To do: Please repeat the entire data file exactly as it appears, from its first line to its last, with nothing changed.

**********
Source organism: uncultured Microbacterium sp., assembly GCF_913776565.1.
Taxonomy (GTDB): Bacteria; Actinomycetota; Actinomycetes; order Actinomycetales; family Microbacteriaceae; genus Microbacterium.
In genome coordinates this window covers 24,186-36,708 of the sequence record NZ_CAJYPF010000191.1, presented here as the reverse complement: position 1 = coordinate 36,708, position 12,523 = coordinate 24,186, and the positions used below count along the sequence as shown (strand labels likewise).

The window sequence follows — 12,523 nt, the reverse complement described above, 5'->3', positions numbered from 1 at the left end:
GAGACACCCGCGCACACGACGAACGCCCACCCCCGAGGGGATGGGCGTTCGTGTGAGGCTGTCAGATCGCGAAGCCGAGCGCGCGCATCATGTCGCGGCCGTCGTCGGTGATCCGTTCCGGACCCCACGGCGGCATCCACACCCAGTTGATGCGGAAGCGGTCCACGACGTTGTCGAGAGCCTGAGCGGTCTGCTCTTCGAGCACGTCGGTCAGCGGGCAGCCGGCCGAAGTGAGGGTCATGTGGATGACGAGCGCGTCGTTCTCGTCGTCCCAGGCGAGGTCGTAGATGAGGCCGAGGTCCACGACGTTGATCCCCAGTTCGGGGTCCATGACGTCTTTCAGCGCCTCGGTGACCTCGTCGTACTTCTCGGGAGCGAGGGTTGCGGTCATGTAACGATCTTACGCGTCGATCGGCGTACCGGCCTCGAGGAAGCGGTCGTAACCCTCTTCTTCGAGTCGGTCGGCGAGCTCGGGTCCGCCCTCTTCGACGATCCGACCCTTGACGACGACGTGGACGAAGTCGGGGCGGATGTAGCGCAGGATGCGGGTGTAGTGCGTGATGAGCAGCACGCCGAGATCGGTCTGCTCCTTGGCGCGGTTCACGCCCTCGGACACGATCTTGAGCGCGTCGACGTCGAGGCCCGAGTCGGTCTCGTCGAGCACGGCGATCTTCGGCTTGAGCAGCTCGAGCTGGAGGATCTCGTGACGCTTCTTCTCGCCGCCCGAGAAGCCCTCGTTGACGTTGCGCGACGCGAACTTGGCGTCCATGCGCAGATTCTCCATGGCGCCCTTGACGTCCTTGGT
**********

Source organism: uncultured Microbacterium sp., assembly GCF_913776565.1.
Taxonomy (GTDB): Bacteria; Actinomycetota; Actinomycetes; order Actinomycetales; family Microbacteriaceae; genus Microbacterium.
In genome coordinates this window covers 24,186-36,708 of the sequence record NZ_CAJYPF010000191.1, presented here as the reverse complement: position 1 = coordinate 36,708, position 12,523 = coordinate 24,186, and the positions used below count along the sequence as shown (strand labels likewise).

The window sequence follows — 12,523 nt, the reverse complement described above, 5'->3', positions numbered from 1 at the left end:
GAGACACCCGCGCACACGACGAACGCCCACCCCCGAGGGGATGGGCGTTCGTGTGAGGCTGTCAGATCGCGAAGCCGAGCGCGCGCATCATGTCGCGGCCGTCGTCGGTGATCCGTTCCGGACCCCACGGCGGCATCCACACCCAGTTGATGCGGAAGCGGTCCACGACGTTGTCGAGAGCCTGAGCGGTCTGCTCTTCGAGCACGTCGGTCAGCGGGCAGCCGGCCGAAGTGAGGGTCATGTGGATGACGAGCGCGTCGTTCTCGTCGTCCCAGGCGAGGTCGTAGATGAGGCCGAGGTCCACGACGTTGATCCCCAGTTCGGGGTCCATGACGTCTTTCAGCGCCTCGGTGACCTCGTCGTACTTCTCGGGAGCGAGGGTTGCGGTCATGTAACGATCTTACGCGTCGATCGGCGTACCGGCCTCGAGGAAGCGGTCGTAACCCTCTTCTTCGAGTCGGTCGGCGAGCTCGGGTCCGCCCTCTTCGACGATCCGACCCTTGACGACGACGTGGACGAAGTCGGGGCGGATGTAGCGCAGGATGCGGGTGTAGTGCGTGATGAGCAGCACGCCGAGATCGGTCTGCTCCTTGGCGCGGTTCACGCCCTCGGACACGATCTTGAGCGCGTCGACGTCGAGGCCCGAGTCGGTCTCGTCGAGCACGGCGATCTTCGGCTTGAGCAGCTCGAGCTGGAGGATCTCGTGACGCTTCTTCTCGCCGCCCGAGAAGCCCTCGTTGACGTTGCGCGACGCGAACTTGGCGTCCATGCGCAGATTCTCCATGGCGCCCTTGACGTCCTTGGT